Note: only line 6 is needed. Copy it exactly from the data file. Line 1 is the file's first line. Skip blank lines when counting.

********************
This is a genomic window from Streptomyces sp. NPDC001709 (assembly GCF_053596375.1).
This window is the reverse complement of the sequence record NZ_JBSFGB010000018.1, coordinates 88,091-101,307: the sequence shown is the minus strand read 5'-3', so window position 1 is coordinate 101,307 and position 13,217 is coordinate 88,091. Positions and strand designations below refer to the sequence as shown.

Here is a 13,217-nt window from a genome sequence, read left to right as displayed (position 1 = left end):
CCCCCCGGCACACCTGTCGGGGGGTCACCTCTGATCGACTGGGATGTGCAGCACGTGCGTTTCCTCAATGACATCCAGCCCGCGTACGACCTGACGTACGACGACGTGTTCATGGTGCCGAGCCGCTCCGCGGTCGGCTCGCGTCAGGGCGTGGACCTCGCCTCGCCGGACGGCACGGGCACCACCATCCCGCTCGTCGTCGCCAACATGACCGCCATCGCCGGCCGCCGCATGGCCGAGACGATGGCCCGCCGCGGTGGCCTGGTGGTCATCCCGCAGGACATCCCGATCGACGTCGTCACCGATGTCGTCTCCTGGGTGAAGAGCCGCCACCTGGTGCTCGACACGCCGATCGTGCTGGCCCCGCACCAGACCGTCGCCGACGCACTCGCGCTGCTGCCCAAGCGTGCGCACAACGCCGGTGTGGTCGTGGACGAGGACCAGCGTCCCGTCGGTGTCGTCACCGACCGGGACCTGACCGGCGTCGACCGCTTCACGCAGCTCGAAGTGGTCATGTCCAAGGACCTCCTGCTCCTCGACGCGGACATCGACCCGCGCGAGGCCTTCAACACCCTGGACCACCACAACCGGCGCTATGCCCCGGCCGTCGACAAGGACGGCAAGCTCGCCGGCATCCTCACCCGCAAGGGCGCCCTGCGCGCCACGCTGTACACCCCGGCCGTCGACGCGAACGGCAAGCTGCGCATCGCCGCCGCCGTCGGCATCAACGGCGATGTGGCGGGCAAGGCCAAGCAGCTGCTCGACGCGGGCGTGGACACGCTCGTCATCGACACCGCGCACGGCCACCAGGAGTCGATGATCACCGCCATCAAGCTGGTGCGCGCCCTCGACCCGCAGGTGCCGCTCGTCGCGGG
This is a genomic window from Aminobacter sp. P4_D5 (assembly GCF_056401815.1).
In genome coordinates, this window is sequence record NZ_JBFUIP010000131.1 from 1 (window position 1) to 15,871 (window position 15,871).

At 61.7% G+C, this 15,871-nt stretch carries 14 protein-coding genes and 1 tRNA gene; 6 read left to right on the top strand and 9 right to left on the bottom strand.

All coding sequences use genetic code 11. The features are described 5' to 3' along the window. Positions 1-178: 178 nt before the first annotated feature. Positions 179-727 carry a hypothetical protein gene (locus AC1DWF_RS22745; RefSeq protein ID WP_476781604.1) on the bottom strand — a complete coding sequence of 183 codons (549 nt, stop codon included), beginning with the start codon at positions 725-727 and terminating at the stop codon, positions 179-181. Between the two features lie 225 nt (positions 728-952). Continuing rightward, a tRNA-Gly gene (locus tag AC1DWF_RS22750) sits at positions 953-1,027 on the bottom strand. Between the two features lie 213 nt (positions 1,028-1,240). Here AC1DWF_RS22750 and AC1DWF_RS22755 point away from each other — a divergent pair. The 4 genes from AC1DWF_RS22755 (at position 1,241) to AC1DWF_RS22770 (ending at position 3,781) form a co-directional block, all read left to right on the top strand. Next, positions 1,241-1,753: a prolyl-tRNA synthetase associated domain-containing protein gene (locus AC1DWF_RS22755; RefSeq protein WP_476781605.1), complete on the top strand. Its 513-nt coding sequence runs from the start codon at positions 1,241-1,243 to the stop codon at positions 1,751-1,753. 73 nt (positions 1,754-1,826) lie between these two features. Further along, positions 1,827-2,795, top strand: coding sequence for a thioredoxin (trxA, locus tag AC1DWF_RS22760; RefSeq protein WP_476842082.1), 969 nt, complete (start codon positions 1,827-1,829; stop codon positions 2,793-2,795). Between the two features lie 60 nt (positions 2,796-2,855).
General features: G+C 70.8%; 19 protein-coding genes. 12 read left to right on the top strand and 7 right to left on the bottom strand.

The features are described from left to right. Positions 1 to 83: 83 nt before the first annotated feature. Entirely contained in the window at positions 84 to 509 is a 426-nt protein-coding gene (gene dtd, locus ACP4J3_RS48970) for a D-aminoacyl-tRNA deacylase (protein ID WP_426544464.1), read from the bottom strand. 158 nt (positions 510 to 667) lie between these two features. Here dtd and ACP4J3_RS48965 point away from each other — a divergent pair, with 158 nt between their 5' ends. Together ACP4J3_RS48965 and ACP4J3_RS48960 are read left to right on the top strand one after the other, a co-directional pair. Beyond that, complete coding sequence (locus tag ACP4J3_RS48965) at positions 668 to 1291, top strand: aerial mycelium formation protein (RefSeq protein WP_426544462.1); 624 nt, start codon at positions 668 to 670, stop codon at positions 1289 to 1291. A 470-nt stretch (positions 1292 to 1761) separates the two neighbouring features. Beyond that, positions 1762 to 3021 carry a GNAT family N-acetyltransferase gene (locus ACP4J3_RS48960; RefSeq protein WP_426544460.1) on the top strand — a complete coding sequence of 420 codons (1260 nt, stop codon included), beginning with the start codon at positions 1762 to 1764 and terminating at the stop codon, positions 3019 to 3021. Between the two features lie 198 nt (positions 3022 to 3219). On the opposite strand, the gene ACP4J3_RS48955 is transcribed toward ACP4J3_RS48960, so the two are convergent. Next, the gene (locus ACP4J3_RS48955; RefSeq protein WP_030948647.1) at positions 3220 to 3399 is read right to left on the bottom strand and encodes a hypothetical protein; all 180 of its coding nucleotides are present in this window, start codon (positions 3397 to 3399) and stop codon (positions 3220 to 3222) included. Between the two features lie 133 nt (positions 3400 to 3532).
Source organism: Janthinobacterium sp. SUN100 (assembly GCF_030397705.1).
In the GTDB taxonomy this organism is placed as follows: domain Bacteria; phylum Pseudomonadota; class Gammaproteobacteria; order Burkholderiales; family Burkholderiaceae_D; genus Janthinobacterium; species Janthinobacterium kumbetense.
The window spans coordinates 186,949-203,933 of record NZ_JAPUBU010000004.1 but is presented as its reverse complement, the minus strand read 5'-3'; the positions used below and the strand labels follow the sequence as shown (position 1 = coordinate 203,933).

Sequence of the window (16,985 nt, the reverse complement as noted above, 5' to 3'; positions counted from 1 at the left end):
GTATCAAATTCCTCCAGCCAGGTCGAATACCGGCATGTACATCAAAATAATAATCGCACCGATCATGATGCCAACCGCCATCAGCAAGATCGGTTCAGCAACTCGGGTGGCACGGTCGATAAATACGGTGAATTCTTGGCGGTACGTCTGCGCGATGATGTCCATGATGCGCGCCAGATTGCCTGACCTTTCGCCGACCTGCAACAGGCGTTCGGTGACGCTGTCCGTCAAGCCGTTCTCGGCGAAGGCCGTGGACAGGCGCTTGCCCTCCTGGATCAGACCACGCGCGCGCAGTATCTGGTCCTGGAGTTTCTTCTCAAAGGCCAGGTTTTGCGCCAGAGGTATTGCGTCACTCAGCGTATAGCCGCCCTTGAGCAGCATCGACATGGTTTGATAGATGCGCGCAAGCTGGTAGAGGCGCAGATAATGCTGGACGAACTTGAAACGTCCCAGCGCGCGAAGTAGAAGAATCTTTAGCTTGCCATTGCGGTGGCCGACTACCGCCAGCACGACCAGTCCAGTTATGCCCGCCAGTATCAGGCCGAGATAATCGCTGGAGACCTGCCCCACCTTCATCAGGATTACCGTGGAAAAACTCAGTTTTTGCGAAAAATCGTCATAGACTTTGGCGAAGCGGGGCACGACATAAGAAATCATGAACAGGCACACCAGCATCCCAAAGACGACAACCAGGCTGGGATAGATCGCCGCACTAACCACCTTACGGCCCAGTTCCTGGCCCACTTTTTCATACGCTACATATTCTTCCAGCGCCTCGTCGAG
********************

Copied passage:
In genome coordinates, this window is sequence record NZ_JBFUIP010000131.1 from 1 (window position 1) to 15,871 (window position 15,871).